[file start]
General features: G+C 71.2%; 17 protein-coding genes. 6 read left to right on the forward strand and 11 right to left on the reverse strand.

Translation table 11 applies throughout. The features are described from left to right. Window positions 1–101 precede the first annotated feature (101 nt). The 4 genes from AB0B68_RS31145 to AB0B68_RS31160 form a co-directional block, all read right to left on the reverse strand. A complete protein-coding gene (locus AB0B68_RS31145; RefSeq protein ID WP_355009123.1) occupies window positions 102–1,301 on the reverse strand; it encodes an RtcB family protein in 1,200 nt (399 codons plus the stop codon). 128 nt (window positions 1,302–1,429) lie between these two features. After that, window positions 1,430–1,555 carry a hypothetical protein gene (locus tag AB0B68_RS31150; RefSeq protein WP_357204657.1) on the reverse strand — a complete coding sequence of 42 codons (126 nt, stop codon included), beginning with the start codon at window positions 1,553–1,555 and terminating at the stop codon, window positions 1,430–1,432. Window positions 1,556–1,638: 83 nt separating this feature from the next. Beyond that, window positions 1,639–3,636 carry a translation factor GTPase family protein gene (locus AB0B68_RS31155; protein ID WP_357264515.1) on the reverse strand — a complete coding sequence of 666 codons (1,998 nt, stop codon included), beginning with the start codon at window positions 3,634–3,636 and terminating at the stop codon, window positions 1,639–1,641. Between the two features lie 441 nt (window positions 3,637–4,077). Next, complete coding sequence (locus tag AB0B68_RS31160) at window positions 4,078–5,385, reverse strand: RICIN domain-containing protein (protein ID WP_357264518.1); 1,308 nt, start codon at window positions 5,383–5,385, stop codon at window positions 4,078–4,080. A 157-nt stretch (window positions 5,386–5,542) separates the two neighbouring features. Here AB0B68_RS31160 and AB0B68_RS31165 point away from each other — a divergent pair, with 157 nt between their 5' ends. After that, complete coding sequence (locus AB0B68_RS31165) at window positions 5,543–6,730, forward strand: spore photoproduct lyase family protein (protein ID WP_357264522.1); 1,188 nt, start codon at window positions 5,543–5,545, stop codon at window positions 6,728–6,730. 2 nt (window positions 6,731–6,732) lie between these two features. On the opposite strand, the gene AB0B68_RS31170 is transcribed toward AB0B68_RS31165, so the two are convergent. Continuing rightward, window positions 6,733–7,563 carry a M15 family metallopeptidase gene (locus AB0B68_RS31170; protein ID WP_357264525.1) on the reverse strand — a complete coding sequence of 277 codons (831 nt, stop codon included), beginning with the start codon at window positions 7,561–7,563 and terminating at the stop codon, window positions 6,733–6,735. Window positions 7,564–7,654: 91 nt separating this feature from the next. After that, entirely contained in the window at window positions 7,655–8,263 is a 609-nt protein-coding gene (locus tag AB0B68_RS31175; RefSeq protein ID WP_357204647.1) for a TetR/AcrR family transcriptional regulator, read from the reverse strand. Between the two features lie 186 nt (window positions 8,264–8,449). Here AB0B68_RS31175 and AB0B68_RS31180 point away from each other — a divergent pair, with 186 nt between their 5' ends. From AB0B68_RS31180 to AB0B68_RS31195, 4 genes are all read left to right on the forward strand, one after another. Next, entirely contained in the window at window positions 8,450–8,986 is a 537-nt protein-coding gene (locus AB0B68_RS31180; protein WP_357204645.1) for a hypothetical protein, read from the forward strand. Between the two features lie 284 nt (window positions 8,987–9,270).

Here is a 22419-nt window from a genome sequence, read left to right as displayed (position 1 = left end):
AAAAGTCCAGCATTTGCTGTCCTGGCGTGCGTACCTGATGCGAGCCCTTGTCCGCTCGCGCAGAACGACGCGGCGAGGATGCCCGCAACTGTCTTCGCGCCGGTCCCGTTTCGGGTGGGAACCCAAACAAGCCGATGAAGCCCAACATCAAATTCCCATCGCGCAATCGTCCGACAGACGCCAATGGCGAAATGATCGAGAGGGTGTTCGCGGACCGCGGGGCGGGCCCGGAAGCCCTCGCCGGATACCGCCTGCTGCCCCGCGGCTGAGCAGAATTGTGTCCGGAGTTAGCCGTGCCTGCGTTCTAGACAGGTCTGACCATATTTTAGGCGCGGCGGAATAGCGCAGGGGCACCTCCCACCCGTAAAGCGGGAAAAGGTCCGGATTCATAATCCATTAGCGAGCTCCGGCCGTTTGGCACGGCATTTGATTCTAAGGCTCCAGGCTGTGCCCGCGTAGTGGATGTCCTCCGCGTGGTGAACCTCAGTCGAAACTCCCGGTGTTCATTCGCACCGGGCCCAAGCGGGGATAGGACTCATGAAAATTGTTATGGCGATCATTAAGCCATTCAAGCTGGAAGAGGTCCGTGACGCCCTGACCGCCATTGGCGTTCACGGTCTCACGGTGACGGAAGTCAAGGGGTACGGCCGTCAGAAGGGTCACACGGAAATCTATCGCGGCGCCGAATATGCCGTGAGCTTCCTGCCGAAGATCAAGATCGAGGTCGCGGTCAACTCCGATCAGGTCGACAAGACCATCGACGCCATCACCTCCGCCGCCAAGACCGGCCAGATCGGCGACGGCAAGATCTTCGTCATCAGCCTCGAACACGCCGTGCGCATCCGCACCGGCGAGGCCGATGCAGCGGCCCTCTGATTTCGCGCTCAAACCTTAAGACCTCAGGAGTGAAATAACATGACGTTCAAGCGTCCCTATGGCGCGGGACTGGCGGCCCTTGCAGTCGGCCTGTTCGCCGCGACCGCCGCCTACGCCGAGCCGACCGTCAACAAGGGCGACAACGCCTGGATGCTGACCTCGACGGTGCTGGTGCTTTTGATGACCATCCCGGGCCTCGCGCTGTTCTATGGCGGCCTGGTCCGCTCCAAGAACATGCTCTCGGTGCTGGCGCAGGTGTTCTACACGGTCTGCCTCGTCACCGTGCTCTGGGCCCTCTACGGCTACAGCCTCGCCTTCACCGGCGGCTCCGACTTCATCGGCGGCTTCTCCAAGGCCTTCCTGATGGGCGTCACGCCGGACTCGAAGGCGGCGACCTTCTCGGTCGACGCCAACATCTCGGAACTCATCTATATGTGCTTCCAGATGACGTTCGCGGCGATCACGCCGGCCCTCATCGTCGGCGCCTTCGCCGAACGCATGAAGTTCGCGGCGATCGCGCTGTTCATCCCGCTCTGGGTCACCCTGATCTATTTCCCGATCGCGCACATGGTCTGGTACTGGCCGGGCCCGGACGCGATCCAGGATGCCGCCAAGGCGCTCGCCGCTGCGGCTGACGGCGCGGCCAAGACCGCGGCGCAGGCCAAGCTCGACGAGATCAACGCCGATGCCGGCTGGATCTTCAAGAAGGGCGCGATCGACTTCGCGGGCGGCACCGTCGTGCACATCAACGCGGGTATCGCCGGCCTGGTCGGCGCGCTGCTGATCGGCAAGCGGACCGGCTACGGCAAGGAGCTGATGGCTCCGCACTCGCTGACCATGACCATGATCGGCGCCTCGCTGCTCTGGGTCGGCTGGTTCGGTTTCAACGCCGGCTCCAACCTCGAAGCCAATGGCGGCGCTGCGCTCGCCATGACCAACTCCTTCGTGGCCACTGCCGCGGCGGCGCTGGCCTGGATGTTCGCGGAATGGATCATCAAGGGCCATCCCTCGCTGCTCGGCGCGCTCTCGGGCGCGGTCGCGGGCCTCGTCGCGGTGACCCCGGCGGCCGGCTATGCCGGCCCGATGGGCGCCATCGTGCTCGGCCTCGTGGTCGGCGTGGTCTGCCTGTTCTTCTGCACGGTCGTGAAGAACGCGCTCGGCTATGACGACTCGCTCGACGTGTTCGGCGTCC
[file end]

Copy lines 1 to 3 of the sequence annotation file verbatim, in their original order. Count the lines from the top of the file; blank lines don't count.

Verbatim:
General features: G+C 71.2%; 17 protein-coding genes. 6 read left to right on the forward strand and 11 right to left on the reverse strand.

Translation table 11 applies throughout. The features are described from left to right. Window positions 1–101 precede the first annotated feature (101 nt). The 4 genes from AB0B68_RS31145 to AB0B68_RS31160 form a co-directional block, all read right to left on the reverse strand. A complete protein-coding gene (locus AB0B68_RS31145; RefSeq protein ID WP_355009123.1) occupies window positions 102–1,301 on the reverse strand; it encodes an RtcB family protein in 1,200 nt (399 codons plus the stop codon). 128 nt (window positions 1,302–1,429) lie between these two features. After that, window positions 1,430–1,555 carry a hypothetical protein gene (locus tag AB0B68_RS31150; RefSeq protein WP_357204657.1) on the reverse strand — a complete coding sequence of 42 codons (126 nt, stop codon included), beginning with the start codon at window positions 1,553–1,555 and terminating at the stop codon, window positions 1,430–1,432. Window positions 1,556–1,638: 83 nt separating this feature from the next. Beyond that, window positions 1,639–3,636 carry a translation factor GTPase family protein gene (locus AB0B68_RS31155; protein ID WP_357264515.1) on the reverse strand — a complete coding sequence of 666 codons (1,998 nt, stop codon included), beginning with the start codon at window positions 3,634–3,636 and terminating at the stop codon, window positions 1,639–1,641. Between the two features lie 441 nt (window positions 3,637–4,077). Next, complete coding sequence (locus tag AB0B68_RS31160) at window positions 4,078–5,385, reverse strand: RICIN domain-containing protein (protein ID WP_357264518.1); 1,308 nt, start codon at window positions 5,383–5,385, stop codon at window positions 4,078–4,080. A 157-nt stretch (window positions 5,386–5,542) separates the two neighbouring features. Here AB0B68_RS31160 and AB0B68_RS31165 point away from each other — a divergent pair, with 157 nt between their 5' ends. After that, complete coding sequence (locus AB0B68_RS31165) at window positions 5,543–6,730, forward strand: spore photoproduct lyase family protein (protein ID WP_357264522.1); 1,188 nt, start codon at window positions 5,543–5,545, stop codon at window positions 6,728–6,730. 2 nt (window positions 6,731–6,732) lie between these two features. On the opposite strand, the gene AB0B68_RS31170 is transcribed toward AB0B68_RS31165, so the two are convergent. Continuing rightward, window positions 6,733–7,563 carry a M15 family metallopeptidase gene (locus AB0B68_RS31170; protein ID WP_357264525.1) on the reverse strand — a complete coding sequence of 277 codons (831 nt, stop codon included), beginning with the start codon at window positions 7,561–7,563 and terminating at the stop codon, window positions 6,733–6,735. Window positions 7,564–7,654: 91 nt separating this feature from the next. After that, entirely contained in the window at window positions 7,655–8,263 is a 609-nt protein-coding gene (locus tag AB0B68_RS31175; RefSeq protein ID WP_357204647.1) for a TetR/AcrR family transcriptional regulator, read from the reverse strand. Between the two features lie 186 nt (window positions 8,264–8,449). Here AB0B68_RS31175 and AB0B68_RS31180 point away from each other — a divergent pair, with 186 nt between their 5' ends. From AB0B68_RS31180 to AB0B68_RS31195, 4 genes are all read left to right on the forward strand, one after another. Next, entirely contained in the window at window positions 8,450–8,986 is a 537-nt protein-coding gene (locus AB0B68_RS31180; protein WP_357204645.1) for a hypothetical protein, read from the forward strand. Between the two features lie 284 nt (window positions 8,987–9,270).

Here is a 22419-nt window from a genome sequence, read left to right as displayed (position 1 = left end):